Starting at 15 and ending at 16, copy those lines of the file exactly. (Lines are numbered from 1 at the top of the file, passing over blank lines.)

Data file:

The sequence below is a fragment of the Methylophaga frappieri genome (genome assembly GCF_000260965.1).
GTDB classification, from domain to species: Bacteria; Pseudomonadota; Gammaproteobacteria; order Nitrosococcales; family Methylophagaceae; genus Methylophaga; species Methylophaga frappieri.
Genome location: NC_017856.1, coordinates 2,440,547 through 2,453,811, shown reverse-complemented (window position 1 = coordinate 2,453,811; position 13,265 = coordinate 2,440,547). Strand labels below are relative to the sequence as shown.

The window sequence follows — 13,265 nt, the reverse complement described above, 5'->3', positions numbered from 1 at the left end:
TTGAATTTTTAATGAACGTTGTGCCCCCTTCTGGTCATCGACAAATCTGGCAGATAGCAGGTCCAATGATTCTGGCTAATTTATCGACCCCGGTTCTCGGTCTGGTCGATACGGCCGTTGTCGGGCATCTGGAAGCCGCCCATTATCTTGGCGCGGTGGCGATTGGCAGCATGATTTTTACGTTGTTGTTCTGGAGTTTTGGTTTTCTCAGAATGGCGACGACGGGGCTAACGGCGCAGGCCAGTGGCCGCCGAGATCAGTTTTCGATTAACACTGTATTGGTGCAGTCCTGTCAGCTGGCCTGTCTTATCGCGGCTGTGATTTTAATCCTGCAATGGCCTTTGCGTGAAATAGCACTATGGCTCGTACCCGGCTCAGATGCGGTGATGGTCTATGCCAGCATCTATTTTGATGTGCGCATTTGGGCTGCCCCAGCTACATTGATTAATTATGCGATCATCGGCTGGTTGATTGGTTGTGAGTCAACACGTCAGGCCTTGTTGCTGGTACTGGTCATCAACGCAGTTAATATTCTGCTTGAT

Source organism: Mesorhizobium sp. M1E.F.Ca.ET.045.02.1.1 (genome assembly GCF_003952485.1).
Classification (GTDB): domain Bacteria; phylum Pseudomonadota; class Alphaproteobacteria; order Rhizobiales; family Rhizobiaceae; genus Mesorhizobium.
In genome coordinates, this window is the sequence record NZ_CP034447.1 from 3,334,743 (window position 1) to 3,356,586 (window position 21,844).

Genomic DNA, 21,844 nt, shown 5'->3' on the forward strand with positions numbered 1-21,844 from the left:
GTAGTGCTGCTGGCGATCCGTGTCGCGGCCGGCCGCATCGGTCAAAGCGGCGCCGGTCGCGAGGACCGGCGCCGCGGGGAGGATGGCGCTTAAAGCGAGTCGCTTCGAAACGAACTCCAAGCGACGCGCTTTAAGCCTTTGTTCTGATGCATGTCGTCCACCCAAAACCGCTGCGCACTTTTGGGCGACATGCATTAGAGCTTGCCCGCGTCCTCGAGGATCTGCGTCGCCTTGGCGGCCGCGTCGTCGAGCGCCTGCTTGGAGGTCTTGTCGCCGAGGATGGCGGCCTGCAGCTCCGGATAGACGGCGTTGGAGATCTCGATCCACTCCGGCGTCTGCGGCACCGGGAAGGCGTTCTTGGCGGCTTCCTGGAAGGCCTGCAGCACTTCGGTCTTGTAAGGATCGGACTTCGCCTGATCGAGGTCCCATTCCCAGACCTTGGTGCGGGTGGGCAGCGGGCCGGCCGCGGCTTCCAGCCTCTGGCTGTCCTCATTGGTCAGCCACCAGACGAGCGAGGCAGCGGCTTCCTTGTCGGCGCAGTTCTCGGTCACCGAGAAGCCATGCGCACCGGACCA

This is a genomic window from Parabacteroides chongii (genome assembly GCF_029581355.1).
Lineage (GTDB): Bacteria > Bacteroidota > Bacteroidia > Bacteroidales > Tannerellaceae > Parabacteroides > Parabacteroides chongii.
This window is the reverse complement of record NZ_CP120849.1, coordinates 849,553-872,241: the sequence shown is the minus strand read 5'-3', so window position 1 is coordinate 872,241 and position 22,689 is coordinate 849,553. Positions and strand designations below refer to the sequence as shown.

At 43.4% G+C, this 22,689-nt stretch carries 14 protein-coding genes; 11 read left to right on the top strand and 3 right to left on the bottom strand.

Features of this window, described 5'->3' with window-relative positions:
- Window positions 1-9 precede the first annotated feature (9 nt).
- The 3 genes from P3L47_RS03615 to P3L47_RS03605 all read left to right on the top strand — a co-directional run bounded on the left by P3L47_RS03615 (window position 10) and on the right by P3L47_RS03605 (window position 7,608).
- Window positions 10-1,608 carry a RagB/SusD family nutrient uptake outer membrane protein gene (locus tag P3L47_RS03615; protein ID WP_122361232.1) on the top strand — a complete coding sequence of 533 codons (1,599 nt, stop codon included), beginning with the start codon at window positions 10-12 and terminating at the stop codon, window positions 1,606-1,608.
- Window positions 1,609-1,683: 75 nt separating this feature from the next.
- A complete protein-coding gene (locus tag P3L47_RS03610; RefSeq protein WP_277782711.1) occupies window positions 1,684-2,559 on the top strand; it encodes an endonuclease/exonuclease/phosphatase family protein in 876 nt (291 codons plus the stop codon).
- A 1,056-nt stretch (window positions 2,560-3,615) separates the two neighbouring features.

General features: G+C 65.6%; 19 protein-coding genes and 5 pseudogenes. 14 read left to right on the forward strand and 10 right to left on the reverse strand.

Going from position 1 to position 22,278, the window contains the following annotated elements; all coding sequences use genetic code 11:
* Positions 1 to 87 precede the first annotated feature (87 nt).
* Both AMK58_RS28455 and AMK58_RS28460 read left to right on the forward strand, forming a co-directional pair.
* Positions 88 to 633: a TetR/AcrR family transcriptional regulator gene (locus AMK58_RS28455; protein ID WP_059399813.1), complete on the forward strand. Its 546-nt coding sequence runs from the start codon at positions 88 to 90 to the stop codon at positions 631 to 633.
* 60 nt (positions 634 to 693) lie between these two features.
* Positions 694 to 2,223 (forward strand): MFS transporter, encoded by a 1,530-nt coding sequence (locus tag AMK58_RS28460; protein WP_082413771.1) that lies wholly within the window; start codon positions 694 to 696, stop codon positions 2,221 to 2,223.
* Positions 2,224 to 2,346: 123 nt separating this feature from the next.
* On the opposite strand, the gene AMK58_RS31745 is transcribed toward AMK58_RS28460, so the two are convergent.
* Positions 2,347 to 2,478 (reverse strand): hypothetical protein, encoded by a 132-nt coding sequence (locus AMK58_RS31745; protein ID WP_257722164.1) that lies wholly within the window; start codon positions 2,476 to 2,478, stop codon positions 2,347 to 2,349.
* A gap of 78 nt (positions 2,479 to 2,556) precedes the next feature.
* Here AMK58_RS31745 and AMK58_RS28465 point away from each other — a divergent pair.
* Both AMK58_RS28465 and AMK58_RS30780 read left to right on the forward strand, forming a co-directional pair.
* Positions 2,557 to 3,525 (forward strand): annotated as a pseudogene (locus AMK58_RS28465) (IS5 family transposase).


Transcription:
Features of this window, described 5'->3' with window-relative positions:
- Window positions 1-9 precede the first annotated feature (9 nt).